Paul Nutall will bring Trump’s philosophies to the UK

30 Nov 2016


An exceptional summary by of the views of new UKIP leader Paul Nutall gives us a clear insight of how UKIP will look in the months and years to come.


No longer a party fixated upon Britain’s independence from Europe, the UK Independence Party is set to become, under Nutall’s leadership, a party for the ostracised reactionaries of British politics; a group to shelter those who have nowhere else to take their views in today’s supposedly politically-correct age.


Nutall himself is fixated over what he calls ‘the PC brigade’, and his straight-talking, conspiracy-busting rhetoric will no doubt attract the same kinds of people that Donald Trump’s campaign did in the USA.


A glance across his political ideas shows a kind of populism that will appeal to people who feel left behind by the recent wave of progress when it comes to gender identities and equality, ethnic diversity and environmentalism. For those to whom this ‘brave new world’ seems alien and hostile; who feel that their jokes are no longer laughed at and their values are no longer applauded, UKIP will provide a safe haven of casual sexism, racism and nationalistic pride.


All of the Trumpian themes are present in Nutall’s rhetoric: an outspoken internet personality, the sense of elite liberal conspiracy against the ‘common folk’, and an almost religious veneration of free speech, with the clear enemies being politically-correct ultra-liberals selling the nation out to foreign invaders.


Here Nutall has linked in UKIP’s previous rhetoric around the European Union. “If you’re a remainer, it doesn’t matter what colour you are, we are coming after you,” Nutall said in his first interview after securing the leadership.


It is quite likely that UKIP’s electoral and political strategy will mirror The Daily Mail in denouncing Remain voters as traitors to some degree. In this respect, there is a worrying validation of the kind of views which caused MP Jo Cox to be murdered in an act of political terrorism this year.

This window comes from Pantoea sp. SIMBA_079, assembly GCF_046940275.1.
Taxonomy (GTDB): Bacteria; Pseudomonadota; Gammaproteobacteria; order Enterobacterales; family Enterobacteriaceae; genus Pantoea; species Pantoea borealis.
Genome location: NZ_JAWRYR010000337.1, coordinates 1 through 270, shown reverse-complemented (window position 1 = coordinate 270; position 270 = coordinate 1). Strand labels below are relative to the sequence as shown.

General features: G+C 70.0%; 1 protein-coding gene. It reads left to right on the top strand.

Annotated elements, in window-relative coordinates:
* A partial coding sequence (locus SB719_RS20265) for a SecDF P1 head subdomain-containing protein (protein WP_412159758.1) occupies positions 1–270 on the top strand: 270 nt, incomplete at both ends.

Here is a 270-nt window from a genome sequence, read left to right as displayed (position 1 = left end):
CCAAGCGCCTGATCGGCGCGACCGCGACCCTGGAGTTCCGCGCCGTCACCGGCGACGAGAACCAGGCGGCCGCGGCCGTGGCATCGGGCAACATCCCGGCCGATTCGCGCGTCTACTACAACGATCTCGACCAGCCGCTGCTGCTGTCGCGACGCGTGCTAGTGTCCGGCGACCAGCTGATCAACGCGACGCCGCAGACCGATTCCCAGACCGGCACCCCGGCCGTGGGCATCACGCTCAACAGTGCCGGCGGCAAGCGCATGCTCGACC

Already, rhetoric has come from the Leave side of the Brexit campaign that closely mirrors that of the “stab-in-the-back myth” of pre-Nazi Germany, which blamed unpatriotic elements of the country for the loss of World War I. To some, any economic disaster resulting from Brexit will be the result of Remainer disruption and a lack of confidence in the economy; if Brexit is blocked it will be due to an undemocratic conspiracy, while if it succeeds it will be in spite of such a conspiracy.


This distrust in the political system and sense of alienation will no doubt be exploited by Nutall’s UKIP. He will offer disenfranchised people a vision of England which could have succeeded if it were not for the unpatriotic ‘Bremoaners’. He will, no doubt, hearken to a bygone age when Britain ruled the world, and you could say whatever you like without fear of being reprimanded.


It is apparent following the US election that British politics should be afraid of a man like Paul Nutall. While Farage’s England was a land of country pubs and cricket-matches, Nutall’s would be one of stricter prison sentences, deportations and executions; Nutall supports bringing back the death penalty and like Trump, he also denies the existence of climate change. A once-praised UKIP policy was free hospital parking; now it has a leading figure who has openly called for the dismantling of the National Health Service. Like Trump, Nutall is openly intolerant of Islam, likening it to an invading culture facilitated by unfettered immigration.


So with a newfound urgency, we must begin to understand the forces which are enabling xenophobic views to flourish in the US, the UK and elsewhere. For many, time has moved far too rapidly over the past twenty years. With the emergence of Facebook, Wikipedia and Youtube, the world has been rapidly changing, allowing people across the globe to communicate and mingle in unprecedented ways.


Scientists have only recently coined the term “Anthropocene” to denote mankind’s influence over the environment, and the industrial attitude of the 1900’s; full of coal and oil and gas with an emphasis on production and profit, has been replaced with a new focus on sustainability and environmental protection.


For those who have been slower to adapt to the recent global changes, Nutall and Trump’s philosophy offers sanctuary and familiarity.


During the US elections, there was a clear racial divide between white America and an America made up of ethnic minorities. It is no secret that during the Brexit vote there was a clear age divide, with older voters preferring to leave the EU and young people preferring to remain. In both cases, there is a widening gap between a young liberal consensus which is more ethnically diverse, and older, primarily-white conservatives.


Addressing that divide is absolutely crucial if we are not to sit in paralysis while watching Nutall’s UKIP capitalise on the same kind of sentiment as Trump’s successful US campaign.




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